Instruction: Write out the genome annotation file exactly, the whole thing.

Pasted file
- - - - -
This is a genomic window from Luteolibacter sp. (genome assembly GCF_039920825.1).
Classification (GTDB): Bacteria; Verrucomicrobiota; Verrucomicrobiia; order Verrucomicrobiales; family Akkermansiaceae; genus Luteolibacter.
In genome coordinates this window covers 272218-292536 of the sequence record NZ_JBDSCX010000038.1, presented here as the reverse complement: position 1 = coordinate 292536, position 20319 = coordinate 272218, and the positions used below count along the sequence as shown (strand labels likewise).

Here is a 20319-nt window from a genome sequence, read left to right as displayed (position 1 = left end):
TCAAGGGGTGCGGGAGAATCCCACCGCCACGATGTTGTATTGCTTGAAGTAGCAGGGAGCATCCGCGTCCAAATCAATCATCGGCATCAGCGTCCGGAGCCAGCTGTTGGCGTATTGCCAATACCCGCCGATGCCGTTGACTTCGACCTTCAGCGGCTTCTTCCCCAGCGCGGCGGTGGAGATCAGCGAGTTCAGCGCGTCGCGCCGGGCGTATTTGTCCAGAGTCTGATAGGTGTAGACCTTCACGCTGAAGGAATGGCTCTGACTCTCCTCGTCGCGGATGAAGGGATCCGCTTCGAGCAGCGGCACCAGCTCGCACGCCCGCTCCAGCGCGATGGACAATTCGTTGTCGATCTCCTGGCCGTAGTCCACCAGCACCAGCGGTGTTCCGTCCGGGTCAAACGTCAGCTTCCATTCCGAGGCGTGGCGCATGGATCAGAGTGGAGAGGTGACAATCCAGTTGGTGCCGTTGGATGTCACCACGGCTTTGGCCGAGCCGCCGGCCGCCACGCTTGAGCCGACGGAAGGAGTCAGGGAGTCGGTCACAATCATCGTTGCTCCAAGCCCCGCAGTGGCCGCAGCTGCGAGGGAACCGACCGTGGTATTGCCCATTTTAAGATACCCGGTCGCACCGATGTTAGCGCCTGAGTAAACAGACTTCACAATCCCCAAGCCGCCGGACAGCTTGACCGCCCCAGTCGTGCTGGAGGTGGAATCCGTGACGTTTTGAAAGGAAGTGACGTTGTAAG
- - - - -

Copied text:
This is a genomic window from Luteolibacter sp. (genome assembly GCF_039920825.1).
Classification (GTDB): Bacteria; Verrucomicrobiota; Verrucomicrobiia; order Verrucomicrobiales; family Akkermansiaceae; genus Luteolibacter.
In genome coordinates this window covers 272218-292536 of the sequence record NZ_JBDSCX010000038.1, presented here as the reverse complement: position 1 = coordinate 292536, position 20319 = coordinate 272218, and the positions used below count along the sequence as shown (strand labels likewise).

Here is a 20319-nt window from a genome sequence, read left to right as displayed (position 1 = left end):
TCAAGGGGTGCGGGAGAATCCCACCGCCACGATGTTGTATTGCTTGAAGTAGCAGGGAGCATCCGCGTCCAAATCAATCATCGGCATCAGCGTCCGGAGCCAGCTGTTGGCGTATTGCCAATACCCGCCGATGCCGTTGACTTCGACCTTCAGCGGCTTCTTCCCCAGCGCGGCGGTGGAGATCAGCGAGTTCAGCGCGTCGCGCCGGGCGTATTTGTCCAGAGTCTGATAGGTGTAGACCTTCACGCTGAAGGAATGGCTCTGACTCTCCTCGTCGCGGATGAAGGGATCCGCTTCGAGCAGCGGCACCAGCTCGCACGCCCGCTCCAGCGCGATGGACAATTCGTTGTCGATCTCCTGGCCGTAGTCCACCAGCACCAGCGGTGTTCCGTCCGGGTCAAACGTCAGCTTCCATTCCGAGGCGTGGCGCATGGATCAGAGTGGAGAGGTGACAATCCAGTTGGTGCCGTTGGATGTCACCACGGCTTTGGCCGAGCCGCCGGCCGCCACGCTTGAGCCGACGGAAGGAGTCAGGGAGTCGGTCACAATCATCGTTGCTCCAAGCCCCGCAGTGGCCGCAGCTGCGAGGGAACCGACCGTGGTATTGCCCATTTTAAGATACCCGGTCGCACCGATGTTAGCGCCTGAGTAAACAGACTTCACAATCCCCAAGCCGCCGGACAGCTTGACCGCCCCAGTCGTGCTGGAGGTGGAATCCGTGACGTTTTGAAAGGAAGTGACGTTGTAAG